In this issue, we’ll tackle a few prominent cases filed in the wake of serious online security breaches. First, Ring LLC stands accused of failing to provide basic security for its customers and allowing hackers to watch and broadcast anything they want inside users’ homes. Then, Wawa is facing litigation over its actions – or lack thereof – following the 2019 data breach, with employees coming forward saying they were also affected and are now being made scapegoats in the recovery process. Plus, we’ll take a look at a possible acceleration defect in certain Acura vehicles and a slack-fill case against Kodiak Cakes.
After several reports of scenarios that wouldn’t be out of place in a horror movie, Ring LLC is facing a proposed class action over security vulnerabilities found in its indoor security systems. Ring stands accused of failing to implement even the most basic security precautions, which has allowed outside users to access the system, watch footage from cameras inside the home, and broadcast whatever they want to those inside. In one case, a hacker threatened: “Pay this 50 bitcoin ransom or you will get terminated!” For a detailed look at the case and information about what you can do as a Ring customer, we have you covered.
Acura drivers have reported to the National Highway Traffic Safety Administration that their MDX and RDX vehicles rapidly slow down without warning–especially when driving at high speeds. One driver claimed his RDX vehicle lost power multiple times when trying to pass other cars. Another MDX owner said that "acceleration was not possible" while pressing on the gas, forcing him to pull over on the highway. If filed and successful, a class action could allow drivers to recover money for repair costs and other damages, as well as force Acura to address the problem. If you own or lease a 2016-2020 MDX or RDX vehicle, join other drivers taking action over the possible defect. We have all the information you need here.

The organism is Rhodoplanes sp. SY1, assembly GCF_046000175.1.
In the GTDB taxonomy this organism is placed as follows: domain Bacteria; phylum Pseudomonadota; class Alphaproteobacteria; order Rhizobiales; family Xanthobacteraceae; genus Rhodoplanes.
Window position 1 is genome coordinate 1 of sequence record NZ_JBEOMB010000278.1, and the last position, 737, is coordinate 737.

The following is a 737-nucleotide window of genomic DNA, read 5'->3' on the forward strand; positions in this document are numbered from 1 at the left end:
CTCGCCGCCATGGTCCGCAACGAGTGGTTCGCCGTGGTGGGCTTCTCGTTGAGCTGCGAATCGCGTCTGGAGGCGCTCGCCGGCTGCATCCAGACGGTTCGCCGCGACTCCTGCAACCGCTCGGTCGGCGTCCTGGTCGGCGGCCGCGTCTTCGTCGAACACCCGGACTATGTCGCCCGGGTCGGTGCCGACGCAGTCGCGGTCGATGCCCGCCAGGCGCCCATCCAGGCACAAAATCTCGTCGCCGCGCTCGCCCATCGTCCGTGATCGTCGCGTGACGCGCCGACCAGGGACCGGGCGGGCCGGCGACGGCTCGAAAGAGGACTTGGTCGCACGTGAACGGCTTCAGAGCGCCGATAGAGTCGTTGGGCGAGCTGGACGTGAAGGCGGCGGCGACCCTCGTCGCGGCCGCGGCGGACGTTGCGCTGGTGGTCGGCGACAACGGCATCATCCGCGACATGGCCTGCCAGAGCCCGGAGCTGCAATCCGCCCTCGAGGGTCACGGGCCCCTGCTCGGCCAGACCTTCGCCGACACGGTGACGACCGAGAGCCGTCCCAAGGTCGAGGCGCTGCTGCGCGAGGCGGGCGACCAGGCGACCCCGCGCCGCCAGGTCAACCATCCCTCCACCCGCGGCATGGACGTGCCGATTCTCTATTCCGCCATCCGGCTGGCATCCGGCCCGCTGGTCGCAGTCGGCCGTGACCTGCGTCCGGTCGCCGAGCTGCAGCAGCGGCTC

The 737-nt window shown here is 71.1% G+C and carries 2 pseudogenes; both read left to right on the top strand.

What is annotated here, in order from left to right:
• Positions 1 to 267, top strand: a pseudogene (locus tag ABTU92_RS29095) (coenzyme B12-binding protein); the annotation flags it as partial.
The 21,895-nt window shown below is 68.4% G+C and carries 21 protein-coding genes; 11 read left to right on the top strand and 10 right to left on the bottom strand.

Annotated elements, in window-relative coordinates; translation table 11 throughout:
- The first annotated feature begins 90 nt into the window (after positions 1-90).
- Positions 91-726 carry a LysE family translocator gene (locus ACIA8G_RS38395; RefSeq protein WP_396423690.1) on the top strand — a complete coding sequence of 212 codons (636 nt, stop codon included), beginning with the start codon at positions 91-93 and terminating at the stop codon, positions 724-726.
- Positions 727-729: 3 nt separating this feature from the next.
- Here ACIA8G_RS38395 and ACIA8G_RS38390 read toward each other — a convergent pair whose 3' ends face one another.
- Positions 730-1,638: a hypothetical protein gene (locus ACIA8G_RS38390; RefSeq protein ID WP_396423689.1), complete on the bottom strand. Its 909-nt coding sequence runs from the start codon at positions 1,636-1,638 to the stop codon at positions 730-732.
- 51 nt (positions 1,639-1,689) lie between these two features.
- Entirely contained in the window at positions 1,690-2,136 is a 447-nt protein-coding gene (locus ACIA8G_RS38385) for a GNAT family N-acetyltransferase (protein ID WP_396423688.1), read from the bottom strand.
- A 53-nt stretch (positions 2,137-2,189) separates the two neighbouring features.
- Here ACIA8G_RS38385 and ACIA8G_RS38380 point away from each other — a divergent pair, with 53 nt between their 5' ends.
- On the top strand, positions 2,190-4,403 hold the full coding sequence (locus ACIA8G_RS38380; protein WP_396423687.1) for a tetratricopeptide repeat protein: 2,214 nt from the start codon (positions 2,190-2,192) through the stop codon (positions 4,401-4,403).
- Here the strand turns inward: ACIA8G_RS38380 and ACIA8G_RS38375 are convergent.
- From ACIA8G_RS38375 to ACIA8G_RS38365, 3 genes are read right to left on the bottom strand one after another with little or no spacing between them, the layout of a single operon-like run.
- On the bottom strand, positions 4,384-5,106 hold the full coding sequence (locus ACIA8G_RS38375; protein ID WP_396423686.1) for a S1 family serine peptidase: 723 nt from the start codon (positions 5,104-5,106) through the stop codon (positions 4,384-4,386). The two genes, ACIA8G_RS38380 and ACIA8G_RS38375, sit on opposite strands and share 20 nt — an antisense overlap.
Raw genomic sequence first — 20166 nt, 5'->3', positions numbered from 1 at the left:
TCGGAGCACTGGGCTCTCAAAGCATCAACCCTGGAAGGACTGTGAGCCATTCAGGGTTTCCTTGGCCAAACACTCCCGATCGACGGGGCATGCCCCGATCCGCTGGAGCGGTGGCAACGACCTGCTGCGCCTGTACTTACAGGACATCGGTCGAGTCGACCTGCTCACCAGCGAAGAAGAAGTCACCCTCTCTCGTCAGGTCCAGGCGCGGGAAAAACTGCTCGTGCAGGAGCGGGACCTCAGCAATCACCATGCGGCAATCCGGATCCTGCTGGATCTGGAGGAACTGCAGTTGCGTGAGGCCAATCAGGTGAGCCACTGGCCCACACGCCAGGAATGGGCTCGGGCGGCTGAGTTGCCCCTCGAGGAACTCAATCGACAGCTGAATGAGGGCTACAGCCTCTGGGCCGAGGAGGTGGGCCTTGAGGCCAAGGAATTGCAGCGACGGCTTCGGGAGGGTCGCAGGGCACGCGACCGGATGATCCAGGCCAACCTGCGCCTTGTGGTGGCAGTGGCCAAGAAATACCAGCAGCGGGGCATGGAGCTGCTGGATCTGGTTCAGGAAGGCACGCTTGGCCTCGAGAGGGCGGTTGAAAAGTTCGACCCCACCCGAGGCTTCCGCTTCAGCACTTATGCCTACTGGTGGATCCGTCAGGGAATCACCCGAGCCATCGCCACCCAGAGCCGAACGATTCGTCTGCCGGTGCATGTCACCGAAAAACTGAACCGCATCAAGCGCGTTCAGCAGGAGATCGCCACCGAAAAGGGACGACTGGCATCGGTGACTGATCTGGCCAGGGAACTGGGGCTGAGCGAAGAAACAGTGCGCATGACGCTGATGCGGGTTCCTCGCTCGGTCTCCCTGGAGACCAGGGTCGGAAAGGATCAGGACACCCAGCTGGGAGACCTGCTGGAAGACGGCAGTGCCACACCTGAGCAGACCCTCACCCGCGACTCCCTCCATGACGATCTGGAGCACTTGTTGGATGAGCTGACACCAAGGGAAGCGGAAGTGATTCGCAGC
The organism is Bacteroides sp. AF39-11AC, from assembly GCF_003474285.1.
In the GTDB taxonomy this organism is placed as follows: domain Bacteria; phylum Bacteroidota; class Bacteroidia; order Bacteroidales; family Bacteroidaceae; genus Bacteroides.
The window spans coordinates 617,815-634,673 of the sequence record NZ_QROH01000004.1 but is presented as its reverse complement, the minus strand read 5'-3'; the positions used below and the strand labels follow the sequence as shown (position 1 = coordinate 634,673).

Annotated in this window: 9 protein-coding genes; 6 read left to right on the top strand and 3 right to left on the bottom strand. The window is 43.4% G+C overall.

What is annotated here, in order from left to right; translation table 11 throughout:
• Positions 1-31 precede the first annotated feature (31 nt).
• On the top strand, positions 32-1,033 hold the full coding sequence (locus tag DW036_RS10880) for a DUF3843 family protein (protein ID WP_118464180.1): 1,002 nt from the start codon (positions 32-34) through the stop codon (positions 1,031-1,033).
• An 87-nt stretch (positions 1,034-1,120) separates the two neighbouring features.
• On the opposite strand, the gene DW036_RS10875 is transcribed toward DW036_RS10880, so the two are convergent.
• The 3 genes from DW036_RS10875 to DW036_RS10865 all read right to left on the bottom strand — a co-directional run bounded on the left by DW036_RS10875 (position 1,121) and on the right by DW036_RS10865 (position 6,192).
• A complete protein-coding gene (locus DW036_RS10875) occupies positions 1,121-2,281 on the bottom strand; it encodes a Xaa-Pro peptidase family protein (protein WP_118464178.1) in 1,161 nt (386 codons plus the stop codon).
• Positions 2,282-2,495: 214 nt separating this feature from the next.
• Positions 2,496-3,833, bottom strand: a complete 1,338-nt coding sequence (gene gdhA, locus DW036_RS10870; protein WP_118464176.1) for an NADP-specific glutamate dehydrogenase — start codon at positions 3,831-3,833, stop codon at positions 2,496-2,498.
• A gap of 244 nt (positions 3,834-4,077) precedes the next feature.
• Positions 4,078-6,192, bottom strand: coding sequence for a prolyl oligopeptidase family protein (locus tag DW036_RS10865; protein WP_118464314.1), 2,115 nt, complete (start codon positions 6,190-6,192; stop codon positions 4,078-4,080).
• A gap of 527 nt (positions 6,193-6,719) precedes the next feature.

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A former Wawa store manager alleges in a proposed class action that he was inappropriately fired in a “sheepish” effort by the convenience store to show it has finally begun to take the security of customers’ information seriously. According to the lawsuit, Wawa – instead of trying to catch the hackers who caused the breach – is treating its employees “like criminals” as it turns a more watchful eye to its computer systems. The attorney for the plaintiff says his client got “red-flagged” – and fired – after changing workers’ hours in the system to comply with Wawa’s own overtime policy “as he was trained to do.” For more information on how employees have been caught in the crossfire, head over to our blog.
There’s a fine line that divides functional and non-functional slack-fill – and a proposed class action is claiming that Kodiak Cakes, LLC crossed that line. According to the case, the amount of unused space in Kodiak’s baking and breakfast mixes is unnecessary and only serves to make consumers think they’re getting more than they actually are. In fact, some of the company’s baking mix packages are allegedly as much as two-thirds empty. On top of that, the case claims Kodiak’s labels stating that its products are “healthy,” “nourishing” and “protein-packed” are misleading since they contain elevated levels of fat, cholesterol and sugar. More details can be found here.
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